General yoji would be 2, because they help the day before and clean up while working during the convention.  The "training" for them is usually a one day thing, so they wouldn't really be working before a day or so ahead of con.  Everyone else (anyone with real responsibility) might be 5.
« Last Edit: September 16, 2010, 03:54:11 pm by camname21 »

Offline RemSaverem

  • Bunnygirl
  • *****
  • Posts: 3365
Re: Classifying jobs by time investment
« Reply #5 on: September 30, 2010, 11:07:32 am »
Wow! Yay! I am so glad some folks actually looked at and contemplated and replied to this thread. I had thought I had hit "notify", then when I didn't get any emails about it, thought there had been no replies; sorry for the delay!
Yeah only those who've actually worked the positions would know what falls into each (even more so than those who assign folks to said positions). I really do believe a lot of headache could be spared a lot of people if it would be clear precisely when, before, during, & after con, and for precisely what ballpark number of hours, people are obliged to give time to the con, for each position, before signing up for them. It's more realistic and more fair to try to recruit people brand new to the world of cons, if they know exactly what they're being asked to get into. And some people definitely will be in a situation in which they know they do or do not have more time before or more time during or more time after con, so matching people to tasks by when they're already free just feels like a logical idea.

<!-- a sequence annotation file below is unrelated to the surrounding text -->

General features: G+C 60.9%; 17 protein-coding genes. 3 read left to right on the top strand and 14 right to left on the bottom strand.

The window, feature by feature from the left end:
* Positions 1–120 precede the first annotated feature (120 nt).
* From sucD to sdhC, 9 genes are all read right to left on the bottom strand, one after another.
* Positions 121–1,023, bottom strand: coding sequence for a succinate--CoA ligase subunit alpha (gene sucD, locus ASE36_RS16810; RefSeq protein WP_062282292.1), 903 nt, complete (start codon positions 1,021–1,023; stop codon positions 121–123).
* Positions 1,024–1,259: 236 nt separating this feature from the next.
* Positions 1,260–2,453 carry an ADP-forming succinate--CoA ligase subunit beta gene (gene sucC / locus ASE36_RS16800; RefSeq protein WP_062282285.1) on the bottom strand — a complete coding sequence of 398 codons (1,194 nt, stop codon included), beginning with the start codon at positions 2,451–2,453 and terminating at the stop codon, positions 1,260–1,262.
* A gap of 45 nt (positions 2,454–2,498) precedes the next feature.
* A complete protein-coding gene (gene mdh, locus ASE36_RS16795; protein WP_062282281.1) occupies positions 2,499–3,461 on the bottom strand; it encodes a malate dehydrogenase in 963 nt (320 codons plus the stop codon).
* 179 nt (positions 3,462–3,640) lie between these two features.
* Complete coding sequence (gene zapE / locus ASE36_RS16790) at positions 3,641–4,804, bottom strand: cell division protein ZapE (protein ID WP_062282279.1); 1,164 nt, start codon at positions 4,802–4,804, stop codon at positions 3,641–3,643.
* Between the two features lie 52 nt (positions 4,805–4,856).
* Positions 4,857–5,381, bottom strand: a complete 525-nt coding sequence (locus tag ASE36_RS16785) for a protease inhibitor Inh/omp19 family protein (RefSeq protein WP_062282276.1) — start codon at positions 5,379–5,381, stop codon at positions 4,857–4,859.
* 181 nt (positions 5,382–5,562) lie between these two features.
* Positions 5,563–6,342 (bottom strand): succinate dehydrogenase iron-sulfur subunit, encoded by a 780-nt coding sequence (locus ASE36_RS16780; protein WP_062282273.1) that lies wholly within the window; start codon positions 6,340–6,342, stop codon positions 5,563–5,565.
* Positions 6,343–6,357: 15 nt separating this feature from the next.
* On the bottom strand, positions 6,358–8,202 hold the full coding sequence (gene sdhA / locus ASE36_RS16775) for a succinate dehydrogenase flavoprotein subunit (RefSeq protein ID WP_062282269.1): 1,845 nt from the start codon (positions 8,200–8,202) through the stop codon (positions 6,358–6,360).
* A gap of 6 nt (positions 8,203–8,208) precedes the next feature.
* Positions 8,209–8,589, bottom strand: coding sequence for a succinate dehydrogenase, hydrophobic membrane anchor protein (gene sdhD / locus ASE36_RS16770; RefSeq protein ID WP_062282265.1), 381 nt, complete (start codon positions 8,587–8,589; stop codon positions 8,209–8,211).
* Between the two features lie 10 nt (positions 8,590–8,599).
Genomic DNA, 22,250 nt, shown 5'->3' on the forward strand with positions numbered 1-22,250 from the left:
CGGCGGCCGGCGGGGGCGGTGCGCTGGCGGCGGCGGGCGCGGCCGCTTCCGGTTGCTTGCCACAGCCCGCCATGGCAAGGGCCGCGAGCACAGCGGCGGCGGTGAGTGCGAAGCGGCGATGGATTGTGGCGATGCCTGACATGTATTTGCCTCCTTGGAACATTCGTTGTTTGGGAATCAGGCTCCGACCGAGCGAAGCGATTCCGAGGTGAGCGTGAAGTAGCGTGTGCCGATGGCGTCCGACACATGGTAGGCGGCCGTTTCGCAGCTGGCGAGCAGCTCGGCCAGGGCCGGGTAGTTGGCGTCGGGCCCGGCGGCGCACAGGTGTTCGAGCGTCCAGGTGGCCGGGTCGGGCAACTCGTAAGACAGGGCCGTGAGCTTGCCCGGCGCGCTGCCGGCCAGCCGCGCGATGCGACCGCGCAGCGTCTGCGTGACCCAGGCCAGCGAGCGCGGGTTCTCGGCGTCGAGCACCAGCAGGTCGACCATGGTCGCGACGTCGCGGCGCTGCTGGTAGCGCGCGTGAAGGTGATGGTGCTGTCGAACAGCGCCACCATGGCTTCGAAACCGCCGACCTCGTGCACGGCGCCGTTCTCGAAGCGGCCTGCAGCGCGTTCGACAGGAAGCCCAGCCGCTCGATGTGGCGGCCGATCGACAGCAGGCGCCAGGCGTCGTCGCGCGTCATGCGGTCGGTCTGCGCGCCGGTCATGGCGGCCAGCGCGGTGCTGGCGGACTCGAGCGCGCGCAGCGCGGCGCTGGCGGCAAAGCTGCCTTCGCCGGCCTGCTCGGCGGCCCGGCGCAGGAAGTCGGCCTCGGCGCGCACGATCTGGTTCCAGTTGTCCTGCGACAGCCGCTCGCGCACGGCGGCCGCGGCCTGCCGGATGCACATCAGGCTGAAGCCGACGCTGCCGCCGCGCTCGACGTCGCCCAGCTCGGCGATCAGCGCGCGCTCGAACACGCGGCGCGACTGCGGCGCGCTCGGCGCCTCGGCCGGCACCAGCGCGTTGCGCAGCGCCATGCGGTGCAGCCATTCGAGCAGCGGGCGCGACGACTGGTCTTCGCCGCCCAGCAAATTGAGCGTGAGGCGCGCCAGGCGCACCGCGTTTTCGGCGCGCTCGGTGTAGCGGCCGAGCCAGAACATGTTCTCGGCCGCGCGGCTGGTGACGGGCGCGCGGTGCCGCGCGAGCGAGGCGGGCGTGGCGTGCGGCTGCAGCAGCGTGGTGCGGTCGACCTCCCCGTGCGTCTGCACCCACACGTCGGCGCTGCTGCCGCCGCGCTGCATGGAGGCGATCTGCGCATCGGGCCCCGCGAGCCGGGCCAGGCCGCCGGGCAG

Thanks so much!
Ellen. 2003: Fanfic panelist & contest judge.
2004: Beta Station Coord. 2005: Fan Creation Station Coord.;pre-event assistant to the con chair.2006: Fanfic Mgr/C.S. Coord.
2007, 8, 9, 10: Fan Creation Manager. 2011: Writing & Editing Coord (Publicity).

Offline Rathany

  • Bunnygirl
  • *****
  • Posts: 1178
Re: Classifying jobs by time investment
« Reply #6 on: September 30, 2010, 12:47:57 pm »
Some things this doesn't take into account:

1) When does con start/end according to this system?  Is Friday a 'con day'?

2) Setup and teardown. 

3) Training.